All indications are that any recovery in Europe (and America) is likely to be anemic. The boom times are over, at least until we get our financial houses in order, which could take many years especially if we continue to delay the day of reckoning. With slow growing economies unable to painlessly maintain the welfare state from its excess abundance, the willingness of Culturally distinct populations to support Others will diminish. The staggering loss in the recent regional elections by Angela Merkel's party is instructive.
The high water mark of Multiculturalism is behind us. Non-assimilated populations who insist upon living off our largess or insist upon "biting the hand that feeds them" (in the case of homegrown Islamic terrorists) will find the larger population increasingly unwilling to indulge in the fiction that everyone's culture, even those that are manifestly less productive, is perfectly and exactly equivalent.
If the Germans and the Greeks cannot find a way to assimilate, how can we expect people who are even more disparate to assimilate? America has traditionally allowed anyone to join our club if they agreed to give up their old culture (not completely but in some essential parts.) Those who desire only to transplant their old culture to a new setting will find themselves less and less welcome in the West. As always the strongest backlash will occur in Europe, which has a long history of dealing with minorities in unpleasant ways. In America we will be more circumspect and leave open the opportunity for anyone who wishes to assimilate and join us. However, our derivatives of multiculturalism (Affirmative Action, Diversity) are going to fade from the scene one way or the other. Either we will become a more meritocratic society or, I suspect as more likely, a parallel economy will continue to develop (see Resilient Communities) and the unproductive will be walled off, out of sight of the majority, behind (admittedly) leaky barriers.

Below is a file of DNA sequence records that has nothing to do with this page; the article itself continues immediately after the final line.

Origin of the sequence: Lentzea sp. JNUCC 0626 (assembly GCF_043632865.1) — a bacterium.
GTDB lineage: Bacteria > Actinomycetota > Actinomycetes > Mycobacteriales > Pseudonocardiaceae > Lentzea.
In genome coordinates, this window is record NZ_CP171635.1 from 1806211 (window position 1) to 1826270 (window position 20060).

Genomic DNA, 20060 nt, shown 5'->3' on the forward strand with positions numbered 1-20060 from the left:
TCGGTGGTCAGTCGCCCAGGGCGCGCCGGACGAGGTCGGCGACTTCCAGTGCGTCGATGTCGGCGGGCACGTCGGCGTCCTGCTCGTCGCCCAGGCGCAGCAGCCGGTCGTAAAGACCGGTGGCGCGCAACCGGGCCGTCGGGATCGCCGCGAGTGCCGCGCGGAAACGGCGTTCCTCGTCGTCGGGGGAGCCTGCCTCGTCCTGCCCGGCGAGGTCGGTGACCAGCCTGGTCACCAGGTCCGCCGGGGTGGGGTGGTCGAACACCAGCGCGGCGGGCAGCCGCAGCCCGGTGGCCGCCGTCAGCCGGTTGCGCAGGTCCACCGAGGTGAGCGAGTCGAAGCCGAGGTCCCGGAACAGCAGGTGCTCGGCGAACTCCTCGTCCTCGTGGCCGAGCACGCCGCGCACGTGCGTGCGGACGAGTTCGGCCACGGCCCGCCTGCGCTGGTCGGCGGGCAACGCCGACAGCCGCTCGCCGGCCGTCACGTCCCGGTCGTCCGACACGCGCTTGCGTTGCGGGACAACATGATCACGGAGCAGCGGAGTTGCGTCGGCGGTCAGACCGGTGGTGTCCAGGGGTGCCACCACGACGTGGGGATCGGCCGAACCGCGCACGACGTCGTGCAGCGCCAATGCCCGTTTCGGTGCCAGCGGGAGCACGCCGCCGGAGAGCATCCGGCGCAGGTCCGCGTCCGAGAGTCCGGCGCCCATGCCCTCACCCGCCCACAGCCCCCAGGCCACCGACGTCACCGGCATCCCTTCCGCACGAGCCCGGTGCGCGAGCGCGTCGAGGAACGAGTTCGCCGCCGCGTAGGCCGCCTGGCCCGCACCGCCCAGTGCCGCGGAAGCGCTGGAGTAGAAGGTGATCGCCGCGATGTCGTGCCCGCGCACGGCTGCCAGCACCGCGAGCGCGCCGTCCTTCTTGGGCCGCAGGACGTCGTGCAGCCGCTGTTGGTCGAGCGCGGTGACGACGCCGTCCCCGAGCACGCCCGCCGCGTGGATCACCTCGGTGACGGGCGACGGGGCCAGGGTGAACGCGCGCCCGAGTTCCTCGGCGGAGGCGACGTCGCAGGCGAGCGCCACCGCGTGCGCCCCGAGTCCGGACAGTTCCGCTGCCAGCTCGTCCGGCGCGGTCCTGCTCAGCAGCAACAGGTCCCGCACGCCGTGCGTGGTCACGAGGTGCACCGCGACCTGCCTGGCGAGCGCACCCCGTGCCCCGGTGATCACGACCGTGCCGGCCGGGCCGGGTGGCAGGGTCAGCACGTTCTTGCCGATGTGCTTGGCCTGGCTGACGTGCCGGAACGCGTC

NB: The very liberal Roger Cohen agrees with me, though I doubt he appreciates what portends:
No, the blame for the Greek mess lies much deeper: in allowing Greece into the euro in the euphoria of 2000 and then watering down the stability pact (deficits not to exceed 3 percent of national output) for France and Germany; in the current post-European German condition; and in the demise of any cohesive E.U. ambition as the British view of a loose trade pact rather than political union prevails.
Greece used to inflate away its inefficiency. It’s O.K. not to pay taxes if you can impose taxation in the form of devaluations. That became impossible with the euro, but the practices — of tax evasion and rampant corruption and 14 months’ salary — remained until the world woke up to the fact that Athens has a 13 percent deficit as well as a new E.U.-funded airport.
Europe now faces the choice Timothy Geithner faced in the United States over a year ago: costly containment or collapse. I don’t see a serious alternative to the $140 billion E.U. and International Monetary Fund Greek rescue; and an even bigger E.U. emergency funding facility should help shore up confidence. But the core problem — that the euro has bound vastly disparate nations in a halfway house where monetary and fiscal policy are not under unified direction — will fester.
It will fester in part because Germany has turned away from Europe. Merkel’s delaying tactics have been shameful, costly — and revealing. Solidarity of the European kind is now a dirty word in Germany (“The Greeks are stealing our money!” screams the Bild tabloid) when European solidarity was once Germany’s route out of post-war shame. There’s something a little obscene about Germans wagging a finger at all these Greeks who have crossed the road on a red light.
If solidarity goes, Europe goes. As Ivan Krastev, a visiting fellow at the Institute for Human Sciences in Vienna, put it to me, “Without solidarity, how do you convince Poles that Germans are prepared to die for them?
The arrogance of those who have for so long insisted that ideology could trump culture is astounding.